Friday, February 17, 2012

Conservatives protest “Most Fabulous Story Ever Told” for lesbian Virgin Mary

Ad for “The Most Fabulous Story Ever Told” from Queen City Theatre Company

Conservative Christian protestors couldn’t stop a North Carolina production of “The Most Fabulous Story Ever Told,” a gleefully queer play based on the Bible. Despite protest letters and prayer vigils, the comedy is running through Feb. 18 in Charlotte, NC.

(Update: Another controversy arose in April 2017 when a Out Front Theatre Company in Atlanta prepared to stage the play.)

“The implication that the Blessed Virgin Mary is a lesbian is gravely offensive to Catholics and to all Christians,” bishop Peter J. Jugis wrote in a Jan. 31 letter asking the Blumenthal Performing Arts Center to cancel the show. Jugis heads Charlotte’s Roman Catholic diocese.

As a lesbian Christian, I must disagree with the bishop. The play uses witty LGBT-oriented humor to express love and the explore human connection to God. I find it appropriate and even inspiring for a play to suggest that the Virgin Mary was a lesbian.

A long-running off-Broadway hit, “The Most Fabulous Story Ever Told” was written by Paul Rudnick in 1998. It puts a flamboyantly gay twist on the creation story with two same-sex couples: Adam and Steve -- and Jane and Mabel! They share adventures together through the centuries, including a hilarious time on Noah’s Ark and slavery in Egypt under an effeminate Pharaoh who won’t let them go because of his crush on Moses.

The second act finds the foursome in contemporary New York City on Christmas Eve at a party thrown by Adam and Steve as Jane and Mabel wait for their child to be born. When Mabel gives birth, it echoes Mary’s virgin birth, leading to the accusations of blasphemy.

Rudnick is a gay Jewish American writer whose other credits include Jeffrey and Addams Family Values.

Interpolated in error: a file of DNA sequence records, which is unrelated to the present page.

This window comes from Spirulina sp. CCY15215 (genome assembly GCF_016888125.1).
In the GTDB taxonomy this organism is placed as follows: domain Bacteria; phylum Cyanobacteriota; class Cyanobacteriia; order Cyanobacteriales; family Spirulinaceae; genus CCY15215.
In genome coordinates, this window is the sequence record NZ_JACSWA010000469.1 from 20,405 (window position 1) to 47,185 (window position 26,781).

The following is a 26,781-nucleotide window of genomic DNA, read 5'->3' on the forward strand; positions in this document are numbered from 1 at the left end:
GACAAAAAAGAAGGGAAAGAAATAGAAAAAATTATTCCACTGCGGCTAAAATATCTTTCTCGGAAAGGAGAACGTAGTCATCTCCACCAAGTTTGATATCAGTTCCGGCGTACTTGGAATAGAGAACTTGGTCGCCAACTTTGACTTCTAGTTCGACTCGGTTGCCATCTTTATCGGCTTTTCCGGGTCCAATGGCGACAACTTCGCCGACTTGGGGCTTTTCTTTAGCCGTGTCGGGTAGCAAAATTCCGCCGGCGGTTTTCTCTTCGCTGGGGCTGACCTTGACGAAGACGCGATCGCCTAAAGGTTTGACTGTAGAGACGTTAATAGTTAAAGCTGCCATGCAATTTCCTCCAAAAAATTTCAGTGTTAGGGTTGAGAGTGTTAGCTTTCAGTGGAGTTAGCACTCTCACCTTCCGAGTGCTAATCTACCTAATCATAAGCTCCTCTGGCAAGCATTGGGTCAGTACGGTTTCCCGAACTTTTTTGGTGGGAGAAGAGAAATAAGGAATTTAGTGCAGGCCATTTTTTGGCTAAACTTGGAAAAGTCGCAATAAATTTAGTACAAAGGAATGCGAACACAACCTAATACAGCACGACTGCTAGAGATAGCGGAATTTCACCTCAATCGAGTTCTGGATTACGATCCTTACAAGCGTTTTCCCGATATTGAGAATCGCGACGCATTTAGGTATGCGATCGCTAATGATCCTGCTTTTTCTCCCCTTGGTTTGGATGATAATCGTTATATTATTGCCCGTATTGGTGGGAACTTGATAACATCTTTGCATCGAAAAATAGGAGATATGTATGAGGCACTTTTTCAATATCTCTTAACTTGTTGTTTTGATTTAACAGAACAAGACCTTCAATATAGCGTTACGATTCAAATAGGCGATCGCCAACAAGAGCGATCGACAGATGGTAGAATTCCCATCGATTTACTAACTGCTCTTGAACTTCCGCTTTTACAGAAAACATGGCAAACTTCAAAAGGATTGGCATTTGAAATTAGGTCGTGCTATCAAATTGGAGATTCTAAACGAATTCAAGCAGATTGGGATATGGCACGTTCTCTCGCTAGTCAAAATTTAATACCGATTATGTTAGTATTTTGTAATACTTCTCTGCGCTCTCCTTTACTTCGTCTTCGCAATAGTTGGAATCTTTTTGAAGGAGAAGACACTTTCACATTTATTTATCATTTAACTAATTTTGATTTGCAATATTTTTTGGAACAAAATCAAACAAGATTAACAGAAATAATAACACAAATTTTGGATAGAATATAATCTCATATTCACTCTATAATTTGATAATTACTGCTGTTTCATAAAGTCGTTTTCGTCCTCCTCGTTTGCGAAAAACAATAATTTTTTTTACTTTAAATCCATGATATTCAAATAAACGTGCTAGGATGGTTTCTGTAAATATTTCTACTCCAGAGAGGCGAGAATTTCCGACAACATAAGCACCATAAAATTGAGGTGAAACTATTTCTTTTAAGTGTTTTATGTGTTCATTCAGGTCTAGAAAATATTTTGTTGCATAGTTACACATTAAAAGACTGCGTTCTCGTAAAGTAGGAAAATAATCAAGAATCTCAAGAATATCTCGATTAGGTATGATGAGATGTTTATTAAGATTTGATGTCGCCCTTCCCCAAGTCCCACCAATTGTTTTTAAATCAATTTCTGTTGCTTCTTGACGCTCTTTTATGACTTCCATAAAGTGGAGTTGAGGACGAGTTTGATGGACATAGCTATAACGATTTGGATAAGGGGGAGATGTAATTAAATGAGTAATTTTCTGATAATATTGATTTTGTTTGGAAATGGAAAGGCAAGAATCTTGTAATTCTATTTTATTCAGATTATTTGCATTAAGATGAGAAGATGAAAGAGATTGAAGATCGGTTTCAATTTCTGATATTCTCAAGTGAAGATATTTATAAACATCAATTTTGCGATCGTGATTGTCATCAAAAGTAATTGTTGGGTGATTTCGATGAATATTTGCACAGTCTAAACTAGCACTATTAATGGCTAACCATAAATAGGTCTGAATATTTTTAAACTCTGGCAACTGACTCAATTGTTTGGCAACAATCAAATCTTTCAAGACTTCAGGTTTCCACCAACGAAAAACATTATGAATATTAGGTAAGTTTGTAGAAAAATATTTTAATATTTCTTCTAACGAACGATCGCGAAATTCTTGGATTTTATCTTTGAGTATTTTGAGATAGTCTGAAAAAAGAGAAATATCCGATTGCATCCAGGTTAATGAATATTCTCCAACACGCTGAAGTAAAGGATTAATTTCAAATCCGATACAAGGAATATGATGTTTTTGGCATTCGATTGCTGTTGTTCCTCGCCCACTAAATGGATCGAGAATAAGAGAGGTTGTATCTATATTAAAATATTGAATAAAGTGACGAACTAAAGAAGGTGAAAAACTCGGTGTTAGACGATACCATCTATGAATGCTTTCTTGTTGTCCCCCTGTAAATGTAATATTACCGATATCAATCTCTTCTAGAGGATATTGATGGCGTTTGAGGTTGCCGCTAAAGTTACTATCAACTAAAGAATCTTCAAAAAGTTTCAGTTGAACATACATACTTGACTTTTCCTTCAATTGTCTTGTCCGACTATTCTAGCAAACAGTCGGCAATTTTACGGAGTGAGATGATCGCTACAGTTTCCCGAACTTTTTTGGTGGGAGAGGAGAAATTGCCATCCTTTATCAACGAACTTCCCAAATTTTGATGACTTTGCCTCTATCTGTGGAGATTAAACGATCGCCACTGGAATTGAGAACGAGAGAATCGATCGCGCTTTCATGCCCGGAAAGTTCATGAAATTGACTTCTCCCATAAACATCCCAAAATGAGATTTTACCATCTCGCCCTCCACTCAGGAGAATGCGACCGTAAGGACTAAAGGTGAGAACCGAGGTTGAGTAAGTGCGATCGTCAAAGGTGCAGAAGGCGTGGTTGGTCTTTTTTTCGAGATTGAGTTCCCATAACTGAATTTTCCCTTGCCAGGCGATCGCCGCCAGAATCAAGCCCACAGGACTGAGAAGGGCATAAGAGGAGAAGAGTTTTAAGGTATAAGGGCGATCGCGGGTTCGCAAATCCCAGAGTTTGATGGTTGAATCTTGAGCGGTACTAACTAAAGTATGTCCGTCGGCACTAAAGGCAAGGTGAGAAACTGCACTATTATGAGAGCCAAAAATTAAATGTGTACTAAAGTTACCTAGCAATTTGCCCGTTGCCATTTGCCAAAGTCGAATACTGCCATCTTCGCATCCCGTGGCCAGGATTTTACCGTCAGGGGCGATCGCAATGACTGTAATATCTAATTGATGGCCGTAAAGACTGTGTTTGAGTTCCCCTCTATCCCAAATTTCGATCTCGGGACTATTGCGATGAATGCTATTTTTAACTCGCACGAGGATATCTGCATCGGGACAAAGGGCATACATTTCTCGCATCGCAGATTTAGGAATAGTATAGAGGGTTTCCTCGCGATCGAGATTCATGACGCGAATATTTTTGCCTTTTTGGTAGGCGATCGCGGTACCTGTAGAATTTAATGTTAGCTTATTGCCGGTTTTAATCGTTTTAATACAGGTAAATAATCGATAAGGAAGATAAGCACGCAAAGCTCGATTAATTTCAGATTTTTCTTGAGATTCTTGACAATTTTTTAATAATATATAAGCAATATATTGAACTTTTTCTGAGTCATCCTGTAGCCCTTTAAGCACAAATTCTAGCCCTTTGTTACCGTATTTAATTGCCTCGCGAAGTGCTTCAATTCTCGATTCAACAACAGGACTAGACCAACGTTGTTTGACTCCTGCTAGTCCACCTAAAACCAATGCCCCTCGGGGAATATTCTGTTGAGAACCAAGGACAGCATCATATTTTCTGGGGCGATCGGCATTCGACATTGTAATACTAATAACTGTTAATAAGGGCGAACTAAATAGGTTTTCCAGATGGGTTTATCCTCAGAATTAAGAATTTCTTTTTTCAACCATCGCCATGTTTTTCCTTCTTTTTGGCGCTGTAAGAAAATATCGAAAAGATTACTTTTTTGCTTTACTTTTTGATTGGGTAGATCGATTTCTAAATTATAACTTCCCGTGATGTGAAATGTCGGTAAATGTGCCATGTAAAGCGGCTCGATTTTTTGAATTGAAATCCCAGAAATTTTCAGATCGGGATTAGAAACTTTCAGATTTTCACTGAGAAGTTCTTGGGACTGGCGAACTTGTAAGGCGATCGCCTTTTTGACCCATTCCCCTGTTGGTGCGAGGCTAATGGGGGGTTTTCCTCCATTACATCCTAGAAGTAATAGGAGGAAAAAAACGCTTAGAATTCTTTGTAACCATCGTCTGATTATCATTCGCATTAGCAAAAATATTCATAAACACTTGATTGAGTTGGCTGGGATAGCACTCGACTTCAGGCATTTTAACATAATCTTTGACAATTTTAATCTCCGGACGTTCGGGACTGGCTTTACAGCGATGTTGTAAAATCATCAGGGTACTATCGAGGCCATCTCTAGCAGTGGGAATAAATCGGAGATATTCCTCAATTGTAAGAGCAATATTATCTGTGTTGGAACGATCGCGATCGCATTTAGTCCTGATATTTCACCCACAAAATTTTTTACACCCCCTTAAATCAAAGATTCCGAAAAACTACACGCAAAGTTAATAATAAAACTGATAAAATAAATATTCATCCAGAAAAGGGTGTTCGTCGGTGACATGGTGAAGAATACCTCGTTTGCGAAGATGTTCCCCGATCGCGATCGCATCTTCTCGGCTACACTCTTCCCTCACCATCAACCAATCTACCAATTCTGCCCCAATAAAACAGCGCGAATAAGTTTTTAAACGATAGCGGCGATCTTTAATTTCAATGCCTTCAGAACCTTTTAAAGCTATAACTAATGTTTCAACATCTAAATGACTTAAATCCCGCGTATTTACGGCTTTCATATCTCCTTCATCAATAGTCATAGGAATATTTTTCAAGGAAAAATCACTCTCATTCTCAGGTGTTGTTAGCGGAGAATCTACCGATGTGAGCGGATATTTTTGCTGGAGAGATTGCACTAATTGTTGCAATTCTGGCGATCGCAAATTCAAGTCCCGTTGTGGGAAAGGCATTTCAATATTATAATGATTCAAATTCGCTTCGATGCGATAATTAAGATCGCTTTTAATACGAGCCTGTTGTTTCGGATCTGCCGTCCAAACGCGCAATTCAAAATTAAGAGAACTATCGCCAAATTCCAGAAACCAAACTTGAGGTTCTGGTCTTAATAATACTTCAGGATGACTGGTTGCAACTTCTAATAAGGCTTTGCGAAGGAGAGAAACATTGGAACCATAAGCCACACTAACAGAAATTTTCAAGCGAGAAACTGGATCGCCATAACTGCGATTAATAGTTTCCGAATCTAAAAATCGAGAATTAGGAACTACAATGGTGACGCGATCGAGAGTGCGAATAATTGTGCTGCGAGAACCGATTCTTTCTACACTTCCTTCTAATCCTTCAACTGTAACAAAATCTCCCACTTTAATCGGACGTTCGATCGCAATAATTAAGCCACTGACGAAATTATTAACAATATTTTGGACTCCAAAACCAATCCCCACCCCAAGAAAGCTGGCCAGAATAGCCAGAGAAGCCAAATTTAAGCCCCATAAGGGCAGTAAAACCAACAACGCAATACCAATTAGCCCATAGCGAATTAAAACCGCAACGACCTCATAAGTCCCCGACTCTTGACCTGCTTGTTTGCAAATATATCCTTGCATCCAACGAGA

About 100 Charlotte Catholics held a peaceful protest in front of the theater on opening night (Feb. 2). The protest is covered in the news video below. Conservatives plan to continue “Holy Hour of Reparation” prayer vigils in homes and chapels during every performance.

Queen City Theatre Company, producer of the play, defended it in a statement quoted in news reports. They say it will “celebrate love, faith, belief, God, and the right to question why we exist and why are on this earth. This production will not be stopped out of fear or pressure.”

Thank you, Queen City Theatre Company! You are making God more accessible to LGBT people of faith and our allies. The protests only prove how important it is to present this vision of the story that is indeed the most fabulous every told.

Related links:

Play Featuring Gay Versions Of Bible Stories Causes Outrage: An Atlanta theater defended its staging of “The Most Fabulous Story Ever Told” (Huffington Post, April 18, 2017)

Catholics protest 'blasphemous' play (Charlotte Observer)

Book: “The Most Fabulous Story Ever Told” by Paul Rudnick

Lesbian couple portrays Madonna (art by Elisabeth Ohlson Wallin)

Lesbian Madonna, lover and son affirm Christmas (art by Becki Jayne Harrelson)

Copyright © Kittredge Cherry. All rights reserved. presents the Jesus in Love Blog on LGBTQ spirituality.

Our Lady and Queer Saints art attacked as blasphemy (art by Alma Lopez)


Trudie said...

It never ceases to amaze me how, amidst all the major ethical and spiritual issues that concern us in the modern world, the most heat and least light seems to be generated by implications about various humans whom God has called. I think of the Catholics being frantic about supposed slurs against the "purity" of Jesus' mother Mary, and the frothing-at-the mouth fury Muslims when Mohammed is depicted in a cartoon with a bomb wrapped in his turban!

Kittredge Cherry said...

You're right that this is one of many examples of the "religious right" going ballistic over alternative visions of a religious leader. But I'm surprised that I never heard of this play until now! Sometimes these reports on censorship campaigns get rather grim, so I like this post because the play itself seems upbeat and light-hearted.

Anonymous said...

And the odd part is that the Virgin Mary is not once portrayed as a lesbian in this play. Not once. But heaven forbid anyone actually READ something before getting all up in arms over a slur.

Kittredge Cherry said...

I debated whether to write about this play for that very reason -- it’s not literally about a lesbian Virgin Mary. But the implication is enough to rile up conservative Christians. In my opinion the same applies to “Corpus Christi,” which is controversial because it IMPLIES a gay Jesus by having a parallel contemporary story.